Gert Sauer discusses a German cultural complex of superiority, the view that Germans are better organized and superior to others. Its most destructive manifestation was during WWII when the Nazis set out on a mission “to make the world a better place”. Sauer presents evidence, that the plans to colonize Eastern Europe and to create a mono-racial society by eliminating the Jews, were already being discussed before 1918, long before Hitler appeared on the political scene. Is that complex still active today? Sauer believes that it is. Mercifully it appears most often mainly in sports, the way that commentators describe their team and other teams, and in pop culture.
Russians, according to Sauer, see themselves as surrounded by threatening barbarians and respond with violence to any threat. Other countries are viewed as ready to invade “the motherland”. The collapse of the Soviet Unions, losing the cold war, only exacerbated that feeling of vulnerability. Its most recent manifestation is the war with the Ukraine and the annexation of Crimea. Neither event came out of the blue, but followed political events where the West was seen by Russians as gaining a toehold in the Ukraine. When such a complex is activated, no rational argument can hold sway. Russians cannot be persuaded that a European missile shield based in Poland is not directed against Russia.
The book also discusses the history of anti-Semitism and the role of the Jewish culture in the European psyche. Jewish culture was greatly influential in Europe until World War II and the Holocaust. Its absence left a certain yearning, not to mention feelings of guilt.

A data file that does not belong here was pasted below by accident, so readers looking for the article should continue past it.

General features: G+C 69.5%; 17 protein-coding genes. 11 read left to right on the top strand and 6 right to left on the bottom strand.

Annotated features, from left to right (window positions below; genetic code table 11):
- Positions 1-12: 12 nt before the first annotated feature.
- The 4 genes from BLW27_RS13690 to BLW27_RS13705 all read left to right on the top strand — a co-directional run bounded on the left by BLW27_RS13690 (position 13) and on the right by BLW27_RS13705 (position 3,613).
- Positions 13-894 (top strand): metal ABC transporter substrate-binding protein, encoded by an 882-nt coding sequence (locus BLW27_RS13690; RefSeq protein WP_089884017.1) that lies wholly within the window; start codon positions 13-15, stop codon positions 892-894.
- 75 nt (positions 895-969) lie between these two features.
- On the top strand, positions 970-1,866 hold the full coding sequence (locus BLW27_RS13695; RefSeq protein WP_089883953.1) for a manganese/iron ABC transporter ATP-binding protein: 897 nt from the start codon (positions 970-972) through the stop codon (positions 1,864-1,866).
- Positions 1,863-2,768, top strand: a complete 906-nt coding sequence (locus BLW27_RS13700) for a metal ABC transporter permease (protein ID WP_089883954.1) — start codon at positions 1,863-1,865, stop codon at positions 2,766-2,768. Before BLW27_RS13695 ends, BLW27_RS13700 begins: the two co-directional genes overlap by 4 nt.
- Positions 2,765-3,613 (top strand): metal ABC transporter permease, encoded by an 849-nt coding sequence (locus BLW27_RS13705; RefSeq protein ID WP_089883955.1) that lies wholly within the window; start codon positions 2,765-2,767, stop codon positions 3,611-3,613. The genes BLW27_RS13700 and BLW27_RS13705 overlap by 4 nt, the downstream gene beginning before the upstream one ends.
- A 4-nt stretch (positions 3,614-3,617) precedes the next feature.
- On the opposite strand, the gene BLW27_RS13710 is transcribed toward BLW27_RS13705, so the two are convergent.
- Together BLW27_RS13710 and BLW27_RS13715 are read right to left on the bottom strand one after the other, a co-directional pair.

Other countries discussed in depth are Greece, Czech Republic, Denmark, Spain, Switzerland, Italy, Austria and Serbia.
What about Europe’s relationship to Islam? What lies behind the present day war that makes daily headlines where scores of innocent lives are claimed by a jihadist? According to Joerg Rasche, we’re dealing with cultural complexes, both European and Muslim whose origin lies in hundreds of years of history, in wars of conquest and crusades. Those complexes were recently activated in the Muslim world by the West’s need for cheap oil, the US support of the Saudi princes, and various wars that the West fought to secure their oil supply. Many Muslims fear the West, and western values will triumph, obliterating Muslim culture. Such fears, rooted in a cultural complex hold sway no matter what the counter-argument.
The book is scholarly, but most readable. The authors are Jungian psycho-analysts or experts in the field. A background in depth psychology is helpful to follow the authors’ arguments. The book is unique, in that it offers a psychological perspective on Europe’s present day situation, absent in political commentaries or in the media. Until we take into account history, and cultural complexes as outlined in this book, we are likely to only have a limited understanding of why nations behave in ways that seem to us so incomprehensible. Psychology is not the only answer, but it is certainly worth listening to.